Expanding Pumice Technology to the Protection of Missile Warheads from Sympathetic Detonation
NAVAL AIR WARFARE CENTER WEAPONS DIV CHINA LAKE CA
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Throughout history, developing a method to ensure that explosives are safely stored has perplexed and challenged the military logistician because, when conventional munitions are stored in a centralized location, the possibility of sympathetic detonation exists. This report discusses how a unique admixture, which can provide reliability and safety in storing munitions, was designed and tested. This admixture is composed of pumice and a material to bond the particles of the pumice. Early tests used plaster of paris as the bonding agent. Although this material was effective, there was concern that it would absorb water. Subsequent tests were conducted using variations of plaster and cement and a two-part epoxy-resin mixture. Of the agents tested, the two-part epoxy resin was the most efficient bonding agent. A series of tests was conducted on a variety of munitions to evaluate the feasibility of using a pumice-filled container as a barrier to prevent sympathetic detonation and propagation. Most of the large tests were conducted using pumice in its natural form with no bonding material. The munitions were placed inside a container and surrounded by pumice. When a bonding agent was used, the agent served to shape the pumice and hold it in place within the container. Both methods proved effective for stopping sympathetic detonation. The results of the tests indicated that pumice-filled containers can be used effectively to safely store several specific types of munitions however, further testing is recommended to establish the minimum container size for maximum effectiveness and to finalize the containers design to ensure safe handling.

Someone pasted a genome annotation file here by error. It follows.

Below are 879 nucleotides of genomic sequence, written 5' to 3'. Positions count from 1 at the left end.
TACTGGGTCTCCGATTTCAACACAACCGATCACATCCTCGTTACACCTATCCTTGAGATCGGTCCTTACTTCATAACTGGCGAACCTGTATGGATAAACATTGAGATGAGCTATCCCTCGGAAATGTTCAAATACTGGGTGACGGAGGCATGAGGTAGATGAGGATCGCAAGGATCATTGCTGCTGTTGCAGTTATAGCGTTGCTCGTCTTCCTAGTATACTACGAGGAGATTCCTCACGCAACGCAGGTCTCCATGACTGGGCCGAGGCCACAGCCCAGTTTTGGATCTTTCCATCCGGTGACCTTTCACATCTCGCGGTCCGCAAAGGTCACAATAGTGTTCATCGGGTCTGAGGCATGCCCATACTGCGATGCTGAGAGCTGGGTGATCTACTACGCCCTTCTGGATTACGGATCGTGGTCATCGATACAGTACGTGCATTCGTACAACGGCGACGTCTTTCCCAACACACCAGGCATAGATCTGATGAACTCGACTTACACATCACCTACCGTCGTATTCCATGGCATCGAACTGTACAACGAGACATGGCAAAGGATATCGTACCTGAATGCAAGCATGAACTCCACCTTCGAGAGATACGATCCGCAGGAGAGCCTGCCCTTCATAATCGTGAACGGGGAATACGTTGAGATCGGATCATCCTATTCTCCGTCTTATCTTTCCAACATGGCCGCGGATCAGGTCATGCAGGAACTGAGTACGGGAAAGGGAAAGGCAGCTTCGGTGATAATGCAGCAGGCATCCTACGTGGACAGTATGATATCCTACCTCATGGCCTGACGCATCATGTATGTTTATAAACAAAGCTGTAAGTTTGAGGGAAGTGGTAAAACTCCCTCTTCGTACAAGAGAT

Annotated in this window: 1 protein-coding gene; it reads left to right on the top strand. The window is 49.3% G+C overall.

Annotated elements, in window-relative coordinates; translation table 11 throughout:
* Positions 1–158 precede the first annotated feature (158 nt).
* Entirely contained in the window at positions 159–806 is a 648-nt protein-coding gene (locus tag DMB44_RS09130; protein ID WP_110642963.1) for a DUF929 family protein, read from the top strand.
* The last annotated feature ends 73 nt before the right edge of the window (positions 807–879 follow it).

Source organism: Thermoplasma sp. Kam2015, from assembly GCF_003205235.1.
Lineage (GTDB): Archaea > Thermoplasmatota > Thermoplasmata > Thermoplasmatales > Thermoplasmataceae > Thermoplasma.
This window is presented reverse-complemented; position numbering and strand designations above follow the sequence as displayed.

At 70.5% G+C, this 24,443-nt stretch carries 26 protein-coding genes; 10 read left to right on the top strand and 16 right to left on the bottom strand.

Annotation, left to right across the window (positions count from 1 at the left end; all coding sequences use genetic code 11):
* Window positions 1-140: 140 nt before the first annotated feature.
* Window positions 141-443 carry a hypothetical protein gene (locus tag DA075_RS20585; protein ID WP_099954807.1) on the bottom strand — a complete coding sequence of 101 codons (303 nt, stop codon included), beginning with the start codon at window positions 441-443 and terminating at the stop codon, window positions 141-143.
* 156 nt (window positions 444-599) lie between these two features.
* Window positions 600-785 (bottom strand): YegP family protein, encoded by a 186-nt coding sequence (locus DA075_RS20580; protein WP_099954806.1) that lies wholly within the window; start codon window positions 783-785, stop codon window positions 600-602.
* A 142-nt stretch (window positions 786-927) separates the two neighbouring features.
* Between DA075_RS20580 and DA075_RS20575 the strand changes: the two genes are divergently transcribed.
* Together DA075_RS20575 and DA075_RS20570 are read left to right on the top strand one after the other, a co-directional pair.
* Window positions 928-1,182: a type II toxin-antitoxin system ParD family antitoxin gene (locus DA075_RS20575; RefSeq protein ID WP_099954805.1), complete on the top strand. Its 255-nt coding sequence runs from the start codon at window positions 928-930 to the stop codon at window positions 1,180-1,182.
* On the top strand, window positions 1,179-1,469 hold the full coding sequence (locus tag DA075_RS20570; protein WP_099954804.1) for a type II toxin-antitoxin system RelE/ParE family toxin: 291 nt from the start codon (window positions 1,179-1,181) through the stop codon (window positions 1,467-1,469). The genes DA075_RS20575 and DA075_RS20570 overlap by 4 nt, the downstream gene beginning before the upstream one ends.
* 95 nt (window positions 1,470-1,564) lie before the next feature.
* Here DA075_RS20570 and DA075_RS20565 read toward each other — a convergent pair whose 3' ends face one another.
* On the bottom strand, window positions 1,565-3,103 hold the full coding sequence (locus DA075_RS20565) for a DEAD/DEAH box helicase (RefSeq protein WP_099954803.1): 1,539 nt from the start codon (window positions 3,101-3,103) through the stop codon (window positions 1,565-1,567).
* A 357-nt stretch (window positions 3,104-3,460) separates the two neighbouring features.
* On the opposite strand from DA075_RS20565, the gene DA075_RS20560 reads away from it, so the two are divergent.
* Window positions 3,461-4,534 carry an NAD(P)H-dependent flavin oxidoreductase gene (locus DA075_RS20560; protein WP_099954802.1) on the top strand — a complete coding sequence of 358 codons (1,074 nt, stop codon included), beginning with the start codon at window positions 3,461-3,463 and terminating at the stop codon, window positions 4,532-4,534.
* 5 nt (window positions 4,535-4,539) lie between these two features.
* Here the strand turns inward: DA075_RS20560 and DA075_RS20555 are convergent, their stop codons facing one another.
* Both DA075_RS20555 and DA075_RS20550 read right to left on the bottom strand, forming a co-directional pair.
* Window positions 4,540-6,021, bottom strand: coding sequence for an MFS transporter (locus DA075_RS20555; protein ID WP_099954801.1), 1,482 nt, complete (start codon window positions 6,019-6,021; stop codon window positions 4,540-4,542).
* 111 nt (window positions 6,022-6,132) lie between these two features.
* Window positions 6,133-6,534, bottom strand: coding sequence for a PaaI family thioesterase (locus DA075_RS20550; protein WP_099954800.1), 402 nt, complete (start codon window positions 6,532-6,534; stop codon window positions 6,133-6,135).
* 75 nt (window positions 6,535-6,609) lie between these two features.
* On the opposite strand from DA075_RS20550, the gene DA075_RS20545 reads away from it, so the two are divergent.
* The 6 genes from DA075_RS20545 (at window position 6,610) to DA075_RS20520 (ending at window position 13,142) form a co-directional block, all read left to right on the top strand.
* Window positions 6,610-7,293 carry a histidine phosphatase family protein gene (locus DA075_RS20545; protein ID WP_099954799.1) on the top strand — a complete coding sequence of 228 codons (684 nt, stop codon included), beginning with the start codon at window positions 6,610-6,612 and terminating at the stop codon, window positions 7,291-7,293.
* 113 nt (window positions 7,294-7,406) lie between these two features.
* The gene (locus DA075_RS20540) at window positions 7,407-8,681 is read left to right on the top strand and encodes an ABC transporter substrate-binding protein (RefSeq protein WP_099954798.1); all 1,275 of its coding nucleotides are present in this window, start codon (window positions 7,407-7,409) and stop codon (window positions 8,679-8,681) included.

- Structural Engineering and Building Technology
- Guided Missile Warheads and Fuzes
- Ammunition and Explosives